THE MEETING could have benefited from a bit of this excitement. Although Jarman’s reed and percussion arsenal is added to Mitchell’s, the overriding feel of the session is so reductionist that the listener may feel as if he has wondered into a microtonal recital. Adding another member to the band still doesn’t make this disc, recorded in different sessions at Madison, Wisc., sound like a full-fledged AEC disc.

“Tech Ritter and the Megabytes” and “Hail We Now Sing Joy” are the two atypical tracks, but together they barely add up to 11 minutes. The first is a Mitchell-created funky march that may or may not honor Bowie’s brass band proselytizing. At least with the composer huffing away on bass sax and Jarman’s clarinet lines spanning the others’ beats, it moves at an energetic pace. The former has a catchy melody, with the words of praise sung in a pleasant, off-key fashion by Jarman. His alto solo seems to relate more to pre-AEC Eric Dolphy-Ornette Coleman style than the band’s individual take on the tradition, with only Favors’ on-the-money bass work holding everything together.

Most of the other pieces take the unobtrusive experimentation in the percussion lab concept to an immeasurable extreme. Except for some ethereal flute tones, odd whinnying sax lines and indistinct whispers on the penultimate track, every other sound seems to involve low-key percussion expelled at a languid pace. Bells ring and jingle, a toy vibraphone resonates, gongs boom minutely, finger cymbals shake, triangles are hit and hand drums struck.

Perhaps the most egregious — and certainly, at nearly 19 minutes — most extended example of this appear on “It’s The Sign of the Times”. Although supposedly divided into four solos and an ensemble section, the entire track seems to be one of a piece, and a lowercase excursion at that. On and off sounds such as scrapes, crackles, reed buzzes and kazoo-like whistles predominate, with pitches coursing forward for a coupe of minutes at a time then vanishing. At one point you hear a serene flute line upfront, with gongs being manipulated in background, at another drum rolls followed by a serpentine alto or soprano saxophone portion that opens up into bowed bass motion and some shaking percussion hits. The overall effect is eerily metallic, like electronic collages but — obviously — without the surge of electricity.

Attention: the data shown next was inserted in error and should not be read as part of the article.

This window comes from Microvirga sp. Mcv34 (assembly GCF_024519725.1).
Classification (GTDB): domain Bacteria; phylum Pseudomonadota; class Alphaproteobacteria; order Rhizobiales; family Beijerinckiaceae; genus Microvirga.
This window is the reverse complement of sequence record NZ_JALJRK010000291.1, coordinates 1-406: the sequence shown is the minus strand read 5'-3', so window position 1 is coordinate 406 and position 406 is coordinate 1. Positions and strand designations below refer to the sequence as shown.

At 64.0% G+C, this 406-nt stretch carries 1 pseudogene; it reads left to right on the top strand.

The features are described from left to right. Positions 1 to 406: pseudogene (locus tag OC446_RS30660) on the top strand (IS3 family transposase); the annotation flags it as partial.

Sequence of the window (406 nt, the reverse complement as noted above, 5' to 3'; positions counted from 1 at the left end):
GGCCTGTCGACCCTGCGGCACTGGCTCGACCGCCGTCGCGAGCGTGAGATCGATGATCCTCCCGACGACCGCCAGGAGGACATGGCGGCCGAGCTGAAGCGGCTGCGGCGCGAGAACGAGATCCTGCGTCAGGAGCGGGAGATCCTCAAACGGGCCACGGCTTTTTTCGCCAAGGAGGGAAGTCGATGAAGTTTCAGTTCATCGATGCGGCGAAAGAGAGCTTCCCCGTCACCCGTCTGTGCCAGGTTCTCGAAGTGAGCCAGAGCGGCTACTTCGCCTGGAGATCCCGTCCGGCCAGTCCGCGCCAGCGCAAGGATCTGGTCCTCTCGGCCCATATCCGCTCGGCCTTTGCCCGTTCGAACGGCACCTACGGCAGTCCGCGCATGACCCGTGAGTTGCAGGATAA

Dispassionately listening to both CDs, make you hope that events prove otherwise and these won’t be the AEC’s less-than-stellar swansongs. But even before Favors’ passing, it’s evident that neither 1+1+1 nor 1+1+1+1 adds up to five.

- Ken Waxman

Track Listing: Tribute: 1. Sangaredi 2. Suite for Lester 3. Zero/Alternate Line 4. Tutankhamun 5. As Clear as the Sun 6. He Speaks to Me Often in Dreams

Personnel: Tribute: Roscoe Mitchell (sopranino, alto, tenor and bass saxophones, flute, whistles, percussion cage); Malachi Favors Maghostut (bass, bells, whistles, gongs); Famoudou Don Moye (drums, congas, bongos, counsel drum, bells, whistles, gongs, chimes)

Track Listing: Meeting: 1. Hail We Now Sing Joy 2. It’s The Sign of the Times A. Malachi Favors (solo) B. Roscoe Mitchell (solo) C. Joseph Jarman (solo) D. Don Moye (solo) E. Ensemble 3. Tech Ritter and the Megabytes 4. Win and Drum 5. The Meeting 6. Amin Bidness 7. The Trian to lo

Personnel: Meeting: Joseph Jarman (wooden flute, C flute, flute and bass flute, Eb sopranino clarinet, clarinet, sopranino, alto and tenor saxophones, percussion, wooden stand, drum, bells, whistles, gongs and table vibraphone); Roscoe Mitchell (sopranino, alto, tenor and bass saxophones, piccolo, flute, bass and great bass recorders, whistles, percussion cage); Malachi Favors Maghostut (bass, percussion); Famoudou Don Moye (drums, African drums, congas, bongos)